Sex and gender at work, in bed, and on the street

Shorter advice columns: When your husband is gay and your mom's dog pees on your rug

October 7, 2010 - 02:00 PM
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Advice for the lazy: Truncating this week's advice columns.

If you think women only date assholes, you're wrong; you are an asshole, and they aren't dating you. If your friend cashes a check from you and it overdrafts your account, that's your fault. Your 2-year-old daughter is a fussy bore, but she could still change. [Carolyn Hax]

Vacuum the rug only in the direction of the pile. Do not wash baseball caps with dirty dishes. Funeral cards can double as bookmarks, if you are creepy like Linda. [Hints from Heloise]

If you think kids today can't use a landline phone, just see how they deal with a rotary! If your mother dies and your father begins dating a convicted felon named "Charlene," monitor him. If  you have emphysema and your wife won't stop smoking in the house, divorce her. If you come back from vacation and your boyfriend goes to a bar instead of seeing you, he likes booze better. If a classmate is stalking you by phone, e-mail, Facebook, and in person despite stating your disinterest in dating and electronically blocking him, inform adults. [Ask Amy]

 Miss Manners will not indulge your request to enforce etiquette among other people's children. Learn how to boldly declare, "we don't have hot tub parties." It has been rude to visit without calling first since 1876. If you have caller ID and know who is calling, pretend you don't. If your friend mishandles money, you still must attend her wedding, unless she has mishandled your money, in which case you must politely decline without stating the cause. If your husband's female friend informs a mutual acquaintance that your husband is planning a divorce, and your husband then chastises you for failing to invite his female friend into your home, perhaps she was right about that divorce. [Miss Manners]

If your husband with no previous signs of bisexual or gay tendencies befriends an unmarried man and often hugs him, they're doing it. Your daughter is an alcoholic who lives beneath a bridge, and you can't blame her kids for chronicling her addiction on Facebook. If you refuse to devote all of your salary to free innocent death row prisoners and buy a car instead, your friends are self-righteous for complaining about it. When your husband buzz-cuts his hair, pretend you don't hate it. If your mother's dogs always relieve themselves in your home and it is tormenting you, pay for a sitter. [Dear Prudence]

Your husband will continue to allow you to engage in threesomes after recovering from your infidelity. Girlfriends who make too much noise during sex should be stifled. LGBT kids around the world are still being bullied. [Savage Love]

 "Anyone can be a relationship threat, penis or not." If you really love performing oral sex on a woman, but your girlfriend isn't into it, maybe you're just doing it wrong. [Miss Information]



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  1. pagodat pagodat

    P G

    Oct 07, 2010 - 03:48:59 PM

    That Dear Prudence one about the husband and his good buddy is intriguing. Is Prudence just being realistic, or are men being gender-policed away from having deep friendships again? It's a shame the MRA sleazebags have made it next to impossible to seriously discuss mascuilinities on the Internet anymore without provoking flamewars.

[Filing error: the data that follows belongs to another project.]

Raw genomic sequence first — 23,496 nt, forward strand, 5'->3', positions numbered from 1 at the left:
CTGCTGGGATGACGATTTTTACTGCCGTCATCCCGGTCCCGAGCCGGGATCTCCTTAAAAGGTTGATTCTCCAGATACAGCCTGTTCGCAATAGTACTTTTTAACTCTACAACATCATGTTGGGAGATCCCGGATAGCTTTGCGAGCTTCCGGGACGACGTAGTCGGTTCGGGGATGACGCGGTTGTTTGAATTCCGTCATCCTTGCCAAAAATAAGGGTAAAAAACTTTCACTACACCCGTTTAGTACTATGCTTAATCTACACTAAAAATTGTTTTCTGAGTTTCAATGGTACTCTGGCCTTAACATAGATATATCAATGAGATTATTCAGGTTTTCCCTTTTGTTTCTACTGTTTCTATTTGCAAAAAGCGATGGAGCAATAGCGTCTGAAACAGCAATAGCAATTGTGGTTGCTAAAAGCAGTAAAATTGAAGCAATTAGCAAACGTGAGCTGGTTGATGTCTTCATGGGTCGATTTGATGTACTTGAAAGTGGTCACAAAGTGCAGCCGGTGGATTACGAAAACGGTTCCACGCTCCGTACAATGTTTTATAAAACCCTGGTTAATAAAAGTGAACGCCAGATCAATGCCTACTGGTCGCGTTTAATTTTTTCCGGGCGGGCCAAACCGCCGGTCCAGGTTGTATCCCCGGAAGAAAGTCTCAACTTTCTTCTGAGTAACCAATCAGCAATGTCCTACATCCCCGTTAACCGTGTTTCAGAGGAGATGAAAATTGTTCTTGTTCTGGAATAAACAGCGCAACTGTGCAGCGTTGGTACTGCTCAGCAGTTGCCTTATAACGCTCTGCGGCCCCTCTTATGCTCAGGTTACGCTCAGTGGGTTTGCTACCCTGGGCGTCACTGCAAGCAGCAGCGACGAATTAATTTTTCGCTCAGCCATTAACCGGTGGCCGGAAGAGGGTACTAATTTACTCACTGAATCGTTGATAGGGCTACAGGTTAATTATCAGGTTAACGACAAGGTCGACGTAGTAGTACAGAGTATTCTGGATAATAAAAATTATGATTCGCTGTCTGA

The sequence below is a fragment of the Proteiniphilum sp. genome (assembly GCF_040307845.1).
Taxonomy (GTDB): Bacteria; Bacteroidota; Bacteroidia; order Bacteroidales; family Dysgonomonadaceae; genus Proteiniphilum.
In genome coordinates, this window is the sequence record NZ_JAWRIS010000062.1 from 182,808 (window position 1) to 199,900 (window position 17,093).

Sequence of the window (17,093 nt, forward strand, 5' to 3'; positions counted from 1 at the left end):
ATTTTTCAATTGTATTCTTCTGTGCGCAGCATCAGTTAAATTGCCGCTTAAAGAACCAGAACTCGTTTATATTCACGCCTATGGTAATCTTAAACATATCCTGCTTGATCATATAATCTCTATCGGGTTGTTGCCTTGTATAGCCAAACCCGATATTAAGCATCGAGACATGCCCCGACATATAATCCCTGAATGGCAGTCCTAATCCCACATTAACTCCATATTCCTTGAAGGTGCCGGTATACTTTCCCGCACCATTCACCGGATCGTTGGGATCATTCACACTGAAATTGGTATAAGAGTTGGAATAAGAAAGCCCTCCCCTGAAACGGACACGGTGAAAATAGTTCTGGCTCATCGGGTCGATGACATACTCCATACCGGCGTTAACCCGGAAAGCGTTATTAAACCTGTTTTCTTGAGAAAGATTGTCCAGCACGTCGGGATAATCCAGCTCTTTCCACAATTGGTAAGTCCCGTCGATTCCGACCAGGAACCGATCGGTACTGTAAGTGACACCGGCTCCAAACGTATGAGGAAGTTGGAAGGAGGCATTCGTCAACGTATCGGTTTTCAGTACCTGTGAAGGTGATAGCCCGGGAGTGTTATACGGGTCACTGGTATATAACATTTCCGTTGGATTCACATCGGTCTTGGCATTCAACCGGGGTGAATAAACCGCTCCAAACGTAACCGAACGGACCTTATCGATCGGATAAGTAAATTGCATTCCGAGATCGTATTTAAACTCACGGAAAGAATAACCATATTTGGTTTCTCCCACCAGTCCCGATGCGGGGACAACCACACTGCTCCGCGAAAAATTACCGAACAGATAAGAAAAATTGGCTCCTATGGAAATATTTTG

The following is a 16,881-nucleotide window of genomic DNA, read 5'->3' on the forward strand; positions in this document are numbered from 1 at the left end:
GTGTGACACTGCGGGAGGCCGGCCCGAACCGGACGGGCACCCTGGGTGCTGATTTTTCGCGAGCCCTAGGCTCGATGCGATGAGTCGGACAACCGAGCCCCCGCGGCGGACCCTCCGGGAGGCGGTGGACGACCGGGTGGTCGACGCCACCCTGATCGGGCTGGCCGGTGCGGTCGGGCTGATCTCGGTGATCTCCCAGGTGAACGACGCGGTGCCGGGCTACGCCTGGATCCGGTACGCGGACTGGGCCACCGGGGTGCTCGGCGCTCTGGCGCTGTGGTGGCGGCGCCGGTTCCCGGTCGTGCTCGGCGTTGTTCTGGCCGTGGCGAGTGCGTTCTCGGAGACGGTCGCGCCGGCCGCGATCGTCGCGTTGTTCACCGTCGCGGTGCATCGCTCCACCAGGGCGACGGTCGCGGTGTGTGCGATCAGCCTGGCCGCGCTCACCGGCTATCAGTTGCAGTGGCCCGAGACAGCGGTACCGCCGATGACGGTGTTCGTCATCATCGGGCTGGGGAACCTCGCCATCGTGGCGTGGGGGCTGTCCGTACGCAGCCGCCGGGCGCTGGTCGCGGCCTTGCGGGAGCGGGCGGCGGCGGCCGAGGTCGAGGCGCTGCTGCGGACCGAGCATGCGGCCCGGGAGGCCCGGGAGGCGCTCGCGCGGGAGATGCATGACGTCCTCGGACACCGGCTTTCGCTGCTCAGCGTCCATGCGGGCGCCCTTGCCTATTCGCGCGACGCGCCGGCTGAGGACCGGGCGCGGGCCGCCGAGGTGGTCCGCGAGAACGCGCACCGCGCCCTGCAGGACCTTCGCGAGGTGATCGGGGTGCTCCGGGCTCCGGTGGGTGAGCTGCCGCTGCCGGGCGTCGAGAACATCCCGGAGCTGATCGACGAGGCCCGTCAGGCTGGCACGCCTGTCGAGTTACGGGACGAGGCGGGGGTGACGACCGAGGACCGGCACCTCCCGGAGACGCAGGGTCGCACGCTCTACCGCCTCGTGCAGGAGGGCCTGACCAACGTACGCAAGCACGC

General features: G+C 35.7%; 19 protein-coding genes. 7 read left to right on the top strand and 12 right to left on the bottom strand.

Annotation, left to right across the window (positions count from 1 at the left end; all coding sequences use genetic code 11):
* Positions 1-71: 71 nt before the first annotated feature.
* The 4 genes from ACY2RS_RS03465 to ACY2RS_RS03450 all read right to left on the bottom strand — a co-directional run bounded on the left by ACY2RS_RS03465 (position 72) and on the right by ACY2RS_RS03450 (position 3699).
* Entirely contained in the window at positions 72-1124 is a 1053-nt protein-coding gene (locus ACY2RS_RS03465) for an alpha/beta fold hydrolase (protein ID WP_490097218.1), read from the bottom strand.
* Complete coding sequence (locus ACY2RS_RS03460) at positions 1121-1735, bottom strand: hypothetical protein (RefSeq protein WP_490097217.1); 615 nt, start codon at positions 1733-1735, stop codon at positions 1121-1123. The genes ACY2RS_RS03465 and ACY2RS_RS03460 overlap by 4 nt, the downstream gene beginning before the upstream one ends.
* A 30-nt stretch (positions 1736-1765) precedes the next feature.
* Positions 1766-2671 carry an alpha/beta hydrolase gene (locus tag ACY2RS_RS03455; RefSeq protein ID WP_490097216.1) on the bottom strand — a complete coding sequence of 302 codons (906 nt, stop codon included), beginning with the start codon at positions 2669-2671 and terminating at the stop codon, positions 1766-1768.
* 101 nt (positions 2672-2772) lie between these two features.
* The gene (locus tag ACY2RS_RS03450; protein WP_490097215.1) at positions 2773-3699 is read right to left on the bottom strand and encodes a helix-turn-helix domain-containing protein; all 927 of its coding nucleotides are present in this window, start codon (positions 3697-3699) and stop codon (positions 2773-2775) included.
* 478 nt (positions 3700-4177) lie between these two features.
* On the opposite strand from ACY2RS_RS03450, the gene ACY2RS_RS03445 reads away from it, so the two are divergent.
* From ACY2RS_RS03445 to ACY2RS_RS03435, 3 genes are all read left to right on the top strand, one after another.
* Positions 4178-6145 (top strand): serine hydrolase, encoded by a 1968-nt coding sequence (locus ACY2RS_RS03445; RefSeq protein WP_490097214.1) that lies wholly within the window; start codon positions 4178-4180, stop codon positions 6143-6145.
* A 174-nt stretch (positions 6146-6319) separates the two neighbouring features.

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  2. amellifera amellifera

    Amy Sage

    Oct 12, 2010 - 10:40:31 PM

    I love this article series. I must admit I quit reading Dear Prudence due to her homophobia. I don't remember the exact post. It still rears its head occasionally, as seen in the dismissive way she discusses Brokeback Mountain. I'm more inclined to go with gender policing here, than "calling it like it is." If roles were reversed, and the situation was exactly the same, I highly doubt she would have concluded a wife behaving this way was a lesbian. She probably would have addressed the real issue: that a friendship elicits greater affection than a marriage. But homophobia plays a large part in gender policing of masculinity. That said, Amanda, I think you were pretty unfair in your Savage Love summaries. I'm not a huge Savage Love fan, but the first was very good advice. The gist of it was that you can withdraw your consent to something you've previously agreed to. I'm not sure where you got the "getting over infidelity" thing, as it seemed clear to me he has a cuckolding fetish, but hadn't realized he needed to be present for the sex to enjoy it. He withdrew his consent for her to have sex with other men when he wasn't present, and maybe not when he was present - something he had originally agreed to (and even asked for). She didn't like this. Savage's advice: She does not have the option of negotiating with him concerning his consent in their sex life. This is kind of an important point, which I happen to know (from reading you for a while now) you agree with. The idea that the woman may possibly get future threesomes out of it was offered as an after-thought. But the (frankly) moving letter and his response concerning deserves much better than what you've done here. You cover a lot of issues concerning the LGBT community wonderfully. I don't understand why you wouldn't acknowledge how much this project could help young queer kids when you have the chance.

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